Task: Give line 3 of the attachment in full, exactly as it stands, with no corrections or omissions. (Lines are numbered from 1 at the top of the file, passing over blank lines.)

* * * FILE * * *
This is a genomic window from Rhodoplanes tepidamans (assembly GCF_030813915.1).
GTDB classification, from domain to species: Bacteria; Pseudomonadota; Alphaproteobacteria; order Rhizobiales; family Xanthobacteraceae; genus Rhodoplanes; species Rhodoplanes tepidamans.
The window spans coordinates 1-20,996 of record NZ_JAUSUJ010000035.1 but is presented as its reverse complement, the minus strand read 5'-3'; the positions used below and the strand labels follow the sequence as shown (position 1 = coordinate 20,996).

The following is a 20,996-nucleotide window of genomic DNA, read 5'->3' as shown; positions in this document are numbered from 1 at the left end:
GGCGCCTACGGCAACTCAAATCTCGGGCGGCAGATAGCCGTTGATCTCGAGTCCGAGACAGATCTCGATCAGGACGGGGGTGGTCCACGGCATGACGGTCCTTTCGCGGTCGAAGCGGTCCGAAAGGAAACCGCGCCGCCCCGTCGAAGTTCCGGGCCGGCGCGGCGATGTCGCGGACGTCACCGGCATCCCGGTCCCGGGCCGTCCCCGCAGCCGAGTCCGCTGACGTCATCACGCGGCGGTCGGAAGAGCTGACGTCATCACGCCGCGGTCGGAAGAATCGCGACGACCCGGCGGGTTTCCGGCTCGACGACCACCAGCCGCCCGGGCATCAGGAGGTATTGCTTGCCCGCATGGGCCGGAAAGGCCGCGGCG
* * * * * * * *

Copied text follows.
The window spans coordinates 1-20,996 of record NZ_JAUSUJ010000035.1 but is presented as its reverse complement, the minus strand read 5'-3'; the positions used below and the strand labels follow the sequence as shown (position 1 = coordinate 20,996).